Checklist for Gross Motor Skills
From the almost immobile newborn to the teetering toddler and on to the sports-minded child, your little one will go through a series of gross-motor stages. Developmentally, gross-motor refers to the skills and abilities that children build using their large muscle groups such as strength, agility and balance. Although not every motor mark is set in stone, most children make a typical progression.
During the first three months of life, the gross-motor milestones to look for are the basics of later movements. For example, the American Academy of Pediatrics Healthy Children website notes that by 3 months an infant can raise his head and chest when he is placed on his stomach and stretch his legs and kick 123. By 7 months, your infant can roll from back to front and front to back and sit without your help. As the first year comes to a close, most infants can crawl and pull up to a standing position. Some infants might have the gross-motor skills to cruise around while holding on to furniture or even walk unassisted.
The child development experts at the Healthy Children website note that the toddler years are a time of energetic movement, where your child should be running and jumping 45. Your checklist for gross motor development during the toddler time should include a growing ability to move in a more coordinated way. For example, as a young toddler your child is up and walking, but possibly not in a steady fashion. As she moves further into this period, she will begin to walk with ease, then run, hop and even stand on one leg. Additionally, your child can start to learn the basics of sports such as kicking or throwing a ball.
Although your preschooler isn't always the picture of grace, he is developing more sophisticated gross-motor skills. According to the American Academy of Pediatrics, starting at age 3, most children can move forward and backward with ease. Preschoolers can also walk up and down steps themselves using alternating feet. Additionally, preschoolers are able to engage in more complex physical games and activities such as riding a tricycle, playing Pee Wee soccer or hitting a T-ball.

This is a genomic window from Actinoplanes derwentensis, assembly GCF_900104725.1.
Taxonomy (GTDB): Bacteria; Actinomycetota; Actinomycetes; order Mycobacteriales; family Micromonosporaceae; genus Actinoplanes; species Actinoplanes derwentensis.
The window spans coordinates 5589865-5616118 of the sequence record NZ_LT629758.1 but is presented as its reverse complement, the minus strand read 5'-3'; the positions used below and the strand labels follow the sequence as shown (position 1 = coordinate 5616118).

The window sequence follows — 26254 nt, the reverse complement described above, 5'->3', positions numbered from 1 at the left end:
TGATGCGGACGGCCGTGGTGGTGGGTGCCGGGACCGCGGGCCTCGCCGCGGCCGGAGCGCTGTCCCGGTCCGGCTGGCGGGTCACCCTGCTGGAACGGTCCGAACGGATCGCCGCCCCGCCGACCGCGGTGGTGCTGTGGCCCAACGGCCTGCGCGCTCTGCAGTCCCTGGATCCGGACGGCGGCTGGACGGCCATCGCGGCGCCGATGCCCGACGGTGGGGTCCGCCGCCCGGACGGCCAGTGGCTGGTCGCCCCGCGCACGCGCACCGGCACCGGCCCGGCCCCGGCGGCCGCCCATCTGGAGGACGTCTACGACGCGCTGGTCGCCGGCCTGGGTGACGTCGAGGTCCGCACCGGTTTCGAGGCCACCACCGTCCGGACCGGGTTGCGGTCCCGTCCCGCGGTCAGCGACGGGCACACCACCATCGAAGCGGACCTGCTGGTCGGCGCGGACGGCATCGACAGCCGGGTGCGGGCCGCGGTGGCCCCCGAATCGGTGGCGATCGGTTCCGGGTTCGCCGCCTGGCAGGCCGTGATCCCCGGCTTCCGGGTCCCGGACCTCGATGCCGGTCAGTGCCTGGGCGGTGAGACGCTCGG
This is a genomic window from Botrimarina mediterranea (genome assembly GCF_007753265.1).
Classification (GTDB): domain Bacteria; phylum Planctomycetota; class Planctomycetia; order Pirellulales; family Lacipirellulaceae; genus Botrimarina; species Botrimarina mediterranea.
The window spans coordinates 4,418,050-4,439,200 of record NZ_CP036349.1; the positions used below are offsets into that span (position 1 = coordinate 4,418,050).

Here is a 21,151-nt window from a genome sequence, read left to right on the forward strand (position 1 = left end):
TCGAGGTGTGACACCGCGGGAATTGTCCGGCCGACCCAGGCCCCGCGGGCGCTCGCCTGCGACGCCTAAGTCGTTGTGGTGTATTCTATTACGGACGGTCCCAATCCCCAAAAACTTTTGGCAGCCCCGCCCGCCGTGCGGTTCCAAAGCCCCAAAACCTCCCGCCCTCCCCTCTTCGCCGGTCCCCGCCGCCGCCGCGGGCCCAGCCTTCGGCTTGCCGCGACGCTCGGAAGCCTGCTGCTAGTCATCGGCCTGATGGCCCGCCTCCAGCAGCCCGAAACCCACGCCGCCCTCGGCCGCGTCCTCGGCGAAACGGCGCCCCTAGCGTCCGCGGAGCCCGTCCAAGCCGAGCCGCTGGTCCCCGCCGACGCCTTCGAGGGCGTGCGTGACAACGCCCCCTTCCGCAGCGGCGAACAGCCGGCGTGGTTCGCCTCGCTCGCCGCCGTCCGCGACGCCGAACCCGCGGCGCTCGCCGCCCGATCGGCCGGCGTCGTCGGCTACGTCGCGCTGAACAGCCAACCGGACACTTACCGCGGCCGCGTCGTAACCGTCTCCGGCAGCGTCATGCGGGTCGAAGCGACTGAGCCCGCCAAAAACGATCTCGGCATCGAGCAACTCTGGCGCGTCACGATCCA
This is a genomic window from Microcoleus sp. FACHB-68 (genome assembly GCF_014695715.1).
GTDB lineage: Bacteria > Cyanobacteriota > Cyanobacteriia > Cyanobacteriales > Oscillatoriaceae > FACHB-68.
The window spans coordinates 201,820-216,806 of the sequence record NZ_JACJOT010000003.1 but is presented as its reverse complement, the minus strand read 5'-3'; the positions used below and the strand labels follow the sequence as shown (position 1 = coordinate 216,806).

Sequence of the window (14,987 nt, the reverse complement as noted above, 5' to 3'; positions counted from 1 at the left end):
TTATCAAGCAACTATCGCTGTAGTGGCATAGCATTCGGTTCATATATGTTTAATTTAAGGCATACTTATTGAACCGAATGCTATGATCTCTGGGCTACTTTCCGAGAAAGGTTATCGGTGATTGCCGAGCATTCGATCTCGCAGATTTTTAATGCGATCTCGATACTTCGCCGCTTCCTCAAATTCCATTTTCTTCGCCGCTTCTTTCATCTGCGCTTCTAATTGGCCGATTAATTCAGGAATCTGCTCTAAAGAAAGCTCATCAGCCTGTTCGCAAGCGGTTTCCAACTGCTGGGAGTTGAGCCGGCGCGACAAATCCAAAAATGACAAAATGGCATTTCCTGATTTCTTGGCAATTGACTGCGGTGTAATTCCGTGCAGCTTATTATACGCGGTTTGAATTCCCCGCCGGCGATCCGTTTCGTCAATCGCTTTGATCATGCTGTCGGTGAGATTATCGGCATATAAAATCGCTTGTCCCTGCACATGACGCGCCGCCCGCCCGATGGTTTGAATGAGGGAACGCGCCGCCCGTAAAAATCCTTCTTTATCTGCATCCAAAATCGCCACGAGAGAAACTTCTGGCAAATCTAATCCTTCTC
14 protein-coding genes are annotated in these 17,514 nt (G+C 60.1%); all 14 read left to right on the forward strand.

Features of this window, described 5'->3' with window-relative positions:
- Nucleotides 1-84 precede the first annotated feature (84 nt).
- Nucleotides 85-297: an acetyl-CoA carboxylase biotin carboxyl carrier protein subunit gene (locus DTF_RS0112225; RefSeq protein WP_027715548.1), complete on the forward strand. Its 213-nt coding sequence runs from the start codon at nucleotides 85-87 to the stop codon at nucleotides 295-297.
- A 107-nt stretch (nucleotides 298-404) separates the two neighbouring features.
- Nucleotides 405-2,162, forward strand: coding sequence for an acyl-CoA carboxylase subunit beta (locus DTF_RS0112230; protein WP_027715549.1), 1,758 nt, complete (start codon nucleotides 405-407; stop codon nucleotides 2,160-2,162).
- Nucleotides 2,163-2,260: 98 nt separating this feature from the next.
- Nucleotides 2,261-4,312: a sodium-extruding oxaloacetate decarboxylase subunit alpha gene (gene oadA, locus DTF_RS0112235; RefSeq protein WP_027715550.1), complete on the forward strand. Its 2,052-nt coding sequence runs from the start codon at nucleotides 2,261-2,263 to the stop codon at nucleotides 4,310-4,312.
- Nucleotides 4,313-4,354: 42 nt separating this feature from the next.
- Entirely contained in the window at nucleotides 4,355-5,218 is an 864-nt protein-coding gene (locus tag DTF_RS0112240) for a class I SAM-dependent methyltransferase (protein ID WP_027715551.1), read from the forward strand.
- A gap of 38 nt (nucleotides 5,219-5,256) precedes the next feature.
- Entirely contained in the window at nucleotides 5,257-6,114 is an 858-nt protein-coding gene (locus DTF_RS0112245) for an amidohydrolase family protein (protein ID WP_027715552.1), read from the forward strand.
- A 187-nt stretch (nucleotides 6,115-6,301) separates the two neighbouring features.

As your child moves into the grade school years, she is further refining her gross-motor skills. During the early elementary years, your child might still share the same occasionally immature motor abilities of a preschooler. The child development professionals at North Carolina State University Cooperative Extension note that as kids move into middle childhood and the later grade school years, they have much more adult-like gross-motor skills. Look for your child to walk and run with agility and coordination, and play sports with a fair amount of ease. Although not every child is a natural athlete, most grade-schoolers can kick, throw and catch a ball during team sports play.
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